Estonia’s ID card system apparently has a security flaw, though it hasn’t been exploited yet. Technical details are not available, but Estonian World says “The ID-cards issued before 16 October 2014 use a different chip and are not affected,” which suggests this is more likely in the smartcard chip than in the underlying system.
Someone emailed this morning asking if this had anything to do with Estonia’s widely publicised blockchain infrastructure initiatives. I would say probably not … but the reason I can’t say “definitely not” is that Estonia’s Blockchain™ promotion mostly supplies excellent examples of the media game of “telephone” I talk about in chapter 11 of the book:
“Talking about” becomes “considering doing,” becomes “will do,” becomes “is doing.” Even if a given blockchain trial does in fact happen, later failure is not documented. The mainstream press assume this is specialist press rather than boosterism, and run stories taking all this at face value. As the buzzword “Blockchain” has gained currency, they have tended to run blockchain marketers’ press releases barely edited, assuming there must be something to all of this.
I tried tracing back through to the original press releases (since zero of the journalists running these stories ask them even slightly pointed questions). Everything from e-Estonia itself is long on hype, short on detail and furiously mixes present and future tense.
e-Estonia’s preferred Blockchain™ software is KSI Blockchain. Amongst the generic blockchain claims, the only specific claim on that page is that “KSI Blockchain scales to 1012 items of data every second.” This would be a remarkable number for an actual database — for comparison, the extreme limit of IOPS (I/O operations per second) for an Oracle database on fast solid-state disks is in the millions.
That e-Estonia page links to the company site for suppliers Guardtime. KSI stands for “Keyless Signatures Infrastructure®” and was started in 2007. Their “blockchain” achieves fast throughput by limiting the number of participants, which also means they don’t need a computationally expensive consensus mechanism. Now, you might think this was functionally indistinguishable from a database …
I did find a PDF which Guardtime provided to the US Government’s HealthIT.gov. I am not a cryptographer and don’t fully understand this; if anyone who is could tell me if this makes any sense, I’d be most grateful. The promise is:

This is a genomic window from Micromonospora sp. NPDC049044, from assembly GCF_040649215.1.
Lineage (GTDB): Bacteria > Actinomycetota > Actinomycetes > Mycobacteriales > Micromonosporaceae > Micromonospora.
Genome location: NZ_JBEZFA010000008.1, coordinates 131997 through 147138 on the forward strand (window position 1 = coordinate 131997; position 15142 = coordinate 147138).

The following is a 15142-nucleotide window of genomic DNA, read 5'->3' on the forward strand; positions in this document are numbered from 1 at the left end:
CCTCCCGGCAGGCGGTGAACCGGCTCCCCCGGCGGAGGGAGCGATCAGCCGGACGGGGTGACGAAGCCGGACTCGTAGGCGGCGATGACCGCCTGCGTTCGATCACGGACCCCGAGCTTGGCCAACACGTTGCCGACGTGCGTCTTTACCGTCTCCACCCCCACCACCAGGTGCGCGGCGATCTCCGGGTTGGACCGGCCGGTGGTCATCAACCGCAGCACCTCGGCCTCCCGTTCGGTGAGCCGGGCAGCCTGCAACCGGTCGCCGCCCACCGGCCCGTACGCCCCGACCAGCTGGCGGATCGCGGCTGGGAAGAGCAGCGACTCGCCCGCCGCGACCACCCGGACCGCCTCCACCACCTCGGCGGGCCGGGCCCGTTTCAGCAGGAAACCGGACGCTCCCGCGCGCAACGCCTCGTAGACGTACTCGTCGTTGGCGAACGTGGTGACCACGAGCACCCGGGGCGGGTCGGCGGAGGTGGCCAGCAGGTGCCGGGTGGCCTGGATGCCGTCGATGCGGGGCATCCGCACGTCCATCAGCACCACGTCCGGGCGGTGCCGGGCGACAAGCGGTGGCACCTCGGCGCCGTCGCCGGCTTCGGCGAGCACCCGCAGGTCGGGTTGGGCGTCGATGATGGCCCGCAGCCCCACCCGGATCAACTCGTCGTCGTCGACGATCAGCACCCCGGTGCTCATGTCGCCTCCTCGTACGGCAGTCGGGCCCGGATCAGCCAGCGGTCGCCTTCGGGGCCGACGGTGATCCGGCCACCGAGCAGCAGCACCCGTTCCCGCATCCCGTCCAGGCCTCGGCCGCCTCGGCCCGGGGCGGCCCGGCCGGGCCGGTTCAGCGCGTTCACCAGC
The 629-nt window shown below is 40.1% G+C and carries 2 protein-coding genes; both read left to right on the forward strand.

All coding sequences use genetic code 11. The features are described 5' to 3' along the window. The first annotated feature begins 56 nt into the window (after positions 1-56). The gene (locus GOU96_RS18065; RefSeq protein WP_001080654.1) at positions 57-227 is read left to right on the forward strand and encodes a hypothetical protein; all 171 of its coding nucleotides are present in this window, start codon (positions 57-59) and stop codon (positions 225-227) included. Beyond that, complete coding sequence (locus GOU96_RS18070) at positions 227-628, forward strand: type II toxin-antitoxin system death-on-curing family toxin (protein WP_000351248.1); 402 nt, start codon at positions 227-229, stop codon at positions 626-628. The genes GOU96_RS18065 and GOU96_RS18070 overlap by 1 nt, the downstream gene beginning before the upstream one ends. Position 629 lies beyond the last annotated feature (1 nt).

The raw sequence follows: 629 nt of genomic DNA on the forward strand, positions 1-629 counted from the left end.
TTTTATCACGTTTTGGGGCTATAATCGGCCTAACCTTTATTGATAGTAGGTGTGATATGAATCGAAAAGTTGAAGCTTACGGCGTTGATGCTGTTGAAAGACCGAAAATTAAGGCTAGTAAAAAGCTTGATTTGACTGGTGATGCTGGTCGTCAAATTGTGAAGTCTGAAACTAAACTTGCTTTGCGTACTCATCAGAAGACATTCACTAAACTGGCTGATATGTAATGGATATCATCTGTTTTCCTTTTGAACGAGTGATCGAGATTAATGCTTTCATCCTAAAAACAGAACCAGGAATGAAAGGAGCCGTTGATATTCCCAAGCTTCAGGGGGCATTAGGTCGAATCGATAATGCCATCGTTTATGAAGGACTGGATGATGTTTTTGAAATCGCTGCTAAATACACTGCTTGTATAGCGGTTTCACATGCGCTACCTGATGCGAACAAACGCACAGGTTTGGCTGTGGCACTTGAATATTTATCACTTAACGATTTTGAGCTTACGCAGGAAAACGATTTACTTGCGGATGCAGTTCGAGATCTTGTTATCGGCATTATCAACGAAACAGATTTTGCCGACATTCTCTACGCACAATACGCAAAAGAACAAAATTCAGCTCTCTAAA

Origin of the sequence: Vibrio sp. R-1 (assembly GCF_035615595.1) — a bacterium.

Through the properties of verifiable authenticity, identity of the client, and non-global positioning system-based non-spoofable time; KSI provides provenance, integrity and identity associated with digital assets. This implementation consumes far less storage and bandwidth than widely proliferated blockchain technology and can provide the above defined attributes for thousands of files a second scalable to billions.
The “blockchain” bit of KSI appears to be that it’s got a Merkle tree. Indeed, the paper says:
Unlike traditional approaches that depend on asymmetric key cryptography, KSI uses only hash-function cryptography, allowing verification to rely only on the security of hash-functions and the availability of the history of cryptologically linked root hashes (the blockchain).
— that is, they redefine the word “blockchain” to mean “Merkle tree.” Specifically, “hash-linked time-stamping.” (What the e-Estonia claim presumably means, then, is that KSI Blockchain can scale up to calculating 1012 hashes a second.) So anywhere I see the words “Estonia” and “Blockchain” together in the near future, my first thought will be “ledger in a Merkle tree.” This makes sense of press releases such as “KSI Blockchain to Secure Driverless Buses in Tallinn” — what they mean is they’re storing at least some data from the buses in a ledger authenticated by hashes.
Transaction ledgers in tamper-evident chains and trees of hashes are a good idea, and businesses are about to discover how to use them for tamper-evident ledgers. These will likely be branded “Blockchain,” whether or not the product has anything else to do with blockchains.
Per Guardtime’s site, “Cryptocurrency protocols are great for cryptocurrencies — not for building solutions for enterprise data management.” Pretty good for years of coverage in the bitcoin press, though.
So this is not in fact good news for blockchains. Though it might be for Blockchain™. Thanks to Paul Marsch for the good question.
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